Thursday, January 12, 2006

Should race still matter to Generation Y?


By DAVID TARRANT / The Dallas Morning News

To the coming-of- age-generation known as the Millennials, the world has never seemed more diverse.


DAVE PLUNKERT / Special to the DMN Popular television shows such as The Real World and Grey's Anatomy show diverse casts mixing and mingling on-screen. Teens are exposed to the hottest R&B and hip-hop artists on VH1 and MTV. And in this Internet age, access to other cultures, trends and styles is only a few clicks away.
Pop culture serves up a "multiracial, multicultural nirvana," says Charles Gallagher, a Georgia State sociology professor, contributing to an impression of the younger generation as the first "post-race" generation – one where race doesn't matter.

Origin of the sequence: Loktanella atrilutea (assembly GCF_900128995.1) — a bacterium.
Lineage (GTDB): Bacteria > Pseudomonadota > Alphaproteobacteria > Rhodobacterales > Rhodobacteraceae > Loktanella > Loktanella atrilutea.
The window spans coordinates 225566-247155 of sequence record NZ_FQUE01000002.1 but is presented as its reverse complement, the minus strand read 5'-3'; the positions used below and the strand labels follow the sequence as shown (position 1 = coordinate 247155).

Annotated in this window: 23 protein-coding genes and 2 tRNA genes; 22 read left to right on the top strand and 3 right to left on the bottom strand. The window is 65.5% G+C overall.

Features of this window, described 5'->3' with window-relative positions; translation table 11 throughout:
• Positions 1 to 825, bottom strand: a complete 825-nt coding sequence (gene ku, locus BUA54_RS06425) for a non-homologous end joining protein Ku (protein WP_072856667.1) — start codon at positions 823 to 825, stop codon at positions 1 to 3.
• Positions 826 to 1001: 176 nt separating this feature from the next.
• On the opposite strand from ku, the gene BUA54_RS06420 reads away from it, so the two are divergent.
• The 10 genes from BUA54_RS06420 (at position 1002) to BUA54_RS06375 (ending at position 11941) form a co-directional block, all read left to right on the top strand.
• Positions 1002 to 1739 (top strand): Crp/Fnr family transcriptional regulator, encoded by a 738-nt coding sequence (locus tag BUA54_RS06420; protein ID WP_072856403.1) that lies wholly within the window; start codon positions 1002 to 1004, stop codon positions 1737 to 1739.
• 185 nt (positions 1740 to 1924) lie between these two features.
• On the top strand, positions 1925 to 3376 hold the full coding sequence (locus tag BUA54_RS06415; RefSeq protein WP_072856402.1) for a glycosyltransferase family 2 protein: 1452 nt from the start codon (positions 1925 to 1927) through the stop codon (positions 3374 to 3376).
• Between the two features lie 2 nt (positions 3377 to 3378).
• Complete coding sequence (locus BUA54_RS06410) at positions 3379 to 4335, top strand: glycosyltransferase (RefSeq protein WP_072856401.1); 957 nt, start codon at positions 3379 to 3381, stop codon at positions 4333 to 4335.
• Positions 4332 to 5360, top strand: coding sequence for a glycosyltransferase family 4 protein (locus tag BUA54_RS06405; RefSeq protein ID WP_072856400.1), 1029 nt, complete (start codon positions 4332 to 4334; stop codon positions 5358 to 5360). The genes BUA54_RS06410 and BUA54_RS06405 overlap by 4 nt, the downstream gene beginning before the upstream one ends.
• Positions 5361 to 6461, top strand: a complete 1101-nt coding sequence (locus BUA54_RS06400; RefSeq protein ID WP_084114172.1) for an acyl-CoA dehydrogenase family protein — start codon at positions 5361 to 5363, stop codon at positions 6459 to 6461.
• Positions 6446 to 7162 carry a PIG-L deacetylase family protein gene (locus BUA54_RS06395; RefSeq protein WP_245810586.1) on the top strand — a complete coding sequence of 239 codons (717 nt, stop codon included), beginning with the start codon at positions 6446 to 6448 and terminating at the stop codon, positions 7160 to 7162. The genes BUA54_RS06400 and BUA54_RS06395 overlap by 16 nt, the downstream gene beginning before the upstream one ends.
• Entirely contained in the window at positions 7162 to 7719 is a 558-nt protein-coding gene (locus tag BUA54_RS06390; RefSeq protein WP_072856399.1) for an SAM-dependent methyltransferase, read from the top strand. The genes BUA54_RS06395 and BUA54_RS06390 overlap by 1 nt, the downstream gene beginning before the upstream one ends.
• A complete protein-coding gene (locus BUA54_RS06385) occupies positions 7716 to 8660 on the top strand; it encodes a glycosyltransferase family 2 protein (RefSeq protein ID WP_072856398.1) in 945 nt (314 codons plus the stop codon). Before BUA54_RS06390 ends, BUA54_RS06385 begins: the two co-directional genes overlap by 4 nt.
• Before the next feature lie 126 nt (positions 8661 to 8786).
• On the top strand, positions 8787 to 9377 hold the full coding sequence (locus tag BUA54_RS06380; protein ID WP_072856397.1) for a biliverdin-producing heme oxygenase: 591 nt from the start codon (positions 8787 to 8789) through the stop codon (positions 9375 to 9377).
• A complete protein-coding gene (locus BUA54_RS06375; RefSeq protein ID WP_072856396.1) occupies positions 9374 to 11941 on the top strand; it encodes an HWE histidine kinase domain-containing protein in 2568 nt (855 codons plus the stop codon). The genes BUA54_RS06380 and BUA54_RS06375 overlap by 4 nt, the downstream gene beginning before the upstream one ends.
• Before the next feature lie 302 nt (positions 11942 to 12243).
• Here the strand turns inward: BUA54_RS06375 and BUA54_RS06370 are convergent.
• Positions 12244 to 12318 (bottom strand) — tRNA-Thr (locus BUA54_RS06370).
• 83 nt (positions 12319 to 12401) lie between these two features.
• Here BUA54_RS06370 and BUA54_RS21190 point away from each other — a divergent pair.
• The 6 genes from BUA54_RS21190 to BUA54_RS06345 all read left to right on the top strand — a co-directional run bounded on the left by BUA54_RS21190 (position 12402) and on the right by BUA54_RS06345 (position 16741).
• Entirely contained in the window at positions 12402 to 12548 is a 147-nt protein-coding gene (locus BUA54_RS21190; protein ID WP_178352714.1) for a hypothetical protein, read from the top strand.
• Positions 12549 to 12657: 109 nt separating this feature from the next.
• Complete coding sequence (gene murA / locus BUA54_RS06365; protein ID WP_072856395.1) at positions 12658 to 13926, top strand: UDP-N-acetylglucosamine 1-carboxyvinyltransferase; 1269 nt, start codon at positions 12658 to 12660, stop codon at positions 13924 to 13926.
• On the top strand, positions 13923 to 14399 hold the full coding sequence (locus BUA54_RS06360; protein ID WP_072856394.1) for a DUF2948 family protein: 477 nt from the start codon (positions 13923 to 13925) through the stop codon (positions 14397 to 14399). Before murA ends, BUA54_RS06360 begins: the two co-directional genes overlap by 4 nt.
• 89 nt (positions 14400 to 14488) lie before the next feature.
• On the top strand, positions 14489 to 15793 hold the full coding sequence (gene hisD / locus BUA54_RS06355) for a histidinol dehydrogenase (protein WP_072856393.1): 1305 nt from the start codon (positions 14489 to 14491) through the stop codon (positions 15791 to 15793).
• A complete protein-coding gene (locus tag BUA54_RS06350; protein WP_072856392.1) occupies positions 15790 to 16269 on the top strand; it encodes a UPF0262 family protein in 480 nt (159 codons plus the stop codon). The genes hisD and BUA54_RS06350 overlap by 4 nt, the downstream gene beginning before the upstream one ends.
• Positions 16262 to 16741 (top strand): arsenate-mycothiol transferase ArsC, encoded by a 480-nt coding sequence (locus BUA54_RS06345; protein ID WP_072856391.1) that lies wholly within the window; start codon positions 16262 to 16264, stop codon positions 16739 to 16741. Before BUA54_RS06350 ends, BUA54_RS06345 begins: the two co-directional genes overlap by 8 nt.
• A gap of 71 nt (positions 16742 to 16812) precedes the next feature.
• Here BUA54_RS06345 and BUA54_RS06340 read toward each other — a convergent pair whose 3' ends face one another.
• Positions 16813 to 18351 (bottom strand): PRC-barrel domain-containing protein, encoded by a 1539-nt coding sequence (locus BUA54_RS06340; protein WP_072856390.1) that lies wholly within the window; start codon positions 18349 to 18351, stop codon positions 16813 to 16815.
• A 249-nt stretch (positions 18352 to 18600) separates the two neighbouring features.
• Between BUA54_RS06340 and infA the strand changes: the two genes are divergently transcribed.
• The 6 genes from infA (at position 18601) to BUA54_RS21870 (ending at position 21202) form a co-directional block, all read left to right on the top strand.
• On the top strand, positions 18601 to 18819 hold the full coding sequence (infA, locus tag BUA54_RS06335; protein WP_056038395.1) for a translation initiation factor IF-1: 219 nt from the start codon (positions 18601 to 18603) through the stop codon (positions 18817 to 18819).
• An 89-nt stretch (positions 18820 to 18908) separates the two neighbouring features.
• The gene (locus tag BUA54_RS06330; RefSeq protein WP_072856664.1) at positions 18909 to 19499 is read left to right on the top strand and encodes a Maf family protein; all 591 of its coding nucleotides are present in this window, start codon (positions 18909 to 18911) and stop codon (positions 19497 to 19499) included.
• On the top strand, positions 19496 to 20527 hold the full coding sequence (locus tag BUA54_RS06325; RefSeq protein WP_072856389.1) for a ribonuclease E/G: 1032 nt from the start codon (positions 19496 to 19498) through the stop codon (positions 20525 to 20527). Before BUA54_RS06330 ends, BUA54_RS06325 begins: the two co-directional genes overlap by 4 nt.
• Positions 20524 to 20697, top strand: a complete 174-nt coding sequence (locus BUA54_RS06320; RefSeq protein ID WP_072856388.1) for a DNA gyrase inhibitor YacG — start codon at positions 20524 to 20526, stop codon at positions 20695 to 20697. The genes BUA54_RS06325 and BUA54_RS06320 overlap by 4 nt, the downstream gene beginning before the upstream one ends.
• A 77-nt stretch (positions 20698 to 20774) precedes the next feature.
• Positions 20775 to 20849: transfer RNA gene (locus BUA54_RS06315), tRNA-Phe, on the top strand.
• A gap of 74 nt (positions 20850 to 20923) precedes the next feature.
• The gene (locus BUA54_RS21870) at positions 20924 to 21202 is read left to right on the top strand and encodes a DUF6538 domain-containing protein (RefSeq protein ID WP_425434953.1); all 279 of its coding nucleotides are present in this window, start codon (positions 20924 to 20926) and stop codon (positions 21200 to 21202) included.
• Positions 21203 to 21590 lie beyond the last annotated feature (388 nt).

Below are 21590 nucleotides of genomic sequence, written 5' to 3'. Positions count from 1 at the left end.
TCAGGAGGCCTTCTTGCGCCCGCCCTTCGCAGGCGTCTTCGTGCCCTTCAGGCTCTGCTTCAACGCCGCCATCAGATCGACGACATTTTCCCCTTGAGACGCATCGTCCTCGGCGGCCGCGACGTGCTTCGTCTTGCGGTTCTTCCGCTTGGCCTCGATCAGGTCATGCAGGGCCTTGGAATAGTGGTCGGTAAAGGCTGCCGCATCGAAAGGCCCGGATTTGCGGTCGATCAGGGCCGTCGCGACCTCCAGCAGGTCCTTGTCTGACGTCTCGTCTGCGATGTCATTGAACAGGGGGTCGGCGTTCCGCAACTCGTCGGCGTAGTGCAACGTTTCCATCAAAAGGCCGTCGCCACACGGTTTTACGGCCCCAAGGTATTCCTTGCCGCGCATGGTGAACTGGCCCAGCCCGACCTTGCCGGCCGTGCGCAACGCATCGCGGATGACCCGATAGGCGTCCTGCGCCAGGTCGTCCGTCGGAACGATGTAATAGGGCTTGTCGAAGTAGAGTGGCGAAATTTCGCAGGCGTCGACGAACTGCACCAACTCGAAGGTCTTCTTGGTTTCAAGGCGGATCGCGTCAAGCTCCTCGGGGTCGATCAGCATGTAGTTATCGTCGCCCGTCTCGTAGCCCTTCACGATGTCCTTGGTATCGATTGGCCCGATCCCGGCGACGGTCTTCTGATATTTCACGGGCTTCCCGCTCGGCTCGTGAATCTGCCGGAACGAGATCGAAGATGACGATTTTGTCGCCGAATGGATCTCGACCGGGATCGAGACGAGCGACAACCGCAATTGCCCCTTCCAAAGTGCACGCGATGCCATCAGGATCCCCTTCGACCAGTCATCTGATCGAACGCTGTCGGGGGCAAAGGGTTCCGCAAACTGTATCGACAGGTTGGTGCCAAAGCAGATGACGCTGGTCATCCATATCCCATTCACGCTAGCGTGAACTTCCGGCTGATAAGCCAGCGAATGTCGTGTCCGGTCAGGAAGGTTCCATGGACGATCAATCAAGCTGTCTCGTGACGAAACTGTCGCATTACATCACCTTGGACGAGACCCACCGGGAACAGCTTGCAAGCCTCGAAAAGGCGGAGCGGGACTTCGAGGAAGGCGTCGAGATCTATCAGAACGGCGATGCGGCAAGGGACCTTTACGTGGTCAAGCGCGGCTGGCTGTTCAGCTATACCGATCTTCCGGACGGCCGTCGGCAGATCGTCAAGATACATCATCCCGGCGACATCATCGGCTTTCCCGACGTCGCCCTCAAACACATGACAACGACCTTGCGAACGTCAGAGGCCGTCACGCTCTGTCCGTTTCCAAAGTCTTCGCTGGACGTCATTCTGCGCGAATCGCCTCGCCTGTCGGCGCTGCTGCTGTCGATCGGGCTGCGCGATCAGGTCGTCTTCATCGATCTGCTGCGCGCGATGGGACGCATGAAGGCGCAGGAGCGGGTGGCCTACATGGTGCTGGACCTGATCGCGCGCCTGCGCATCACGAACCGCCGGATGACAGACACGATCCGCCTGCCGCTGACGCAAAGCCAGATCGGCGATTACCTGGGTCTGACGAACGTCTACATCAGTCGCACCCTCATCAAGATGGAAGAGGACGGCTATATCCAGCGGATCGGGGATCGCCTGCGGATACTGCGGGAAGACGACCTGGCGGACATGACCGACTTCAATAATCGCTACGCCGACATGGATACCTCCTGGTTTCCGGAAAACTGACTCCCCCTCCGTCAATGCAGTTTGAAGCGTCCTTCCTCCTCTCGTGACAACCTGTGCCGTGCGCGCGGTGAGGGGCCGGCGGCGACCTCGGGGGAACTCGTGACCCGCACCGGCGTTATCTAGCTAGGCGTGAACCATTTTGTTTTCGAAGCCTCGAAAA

"I don't know very many people who flat out have a problem with other races," says Andrew Moua, 17, a senior at Duncanville High School and a member of The Dallas Morning News Teen Advisory Board. "Everyone I know listens to some kind of hip-hop."
Generation Y's perception of diverse cultures and racial issues has been shaped by pop culture and mass media. But what they see on TV isn't necessarily reality, and that disconnect can lead to everything from personal misunderstandings to cultural collisions in classrooms or dorms.

THE REST OF THE STORY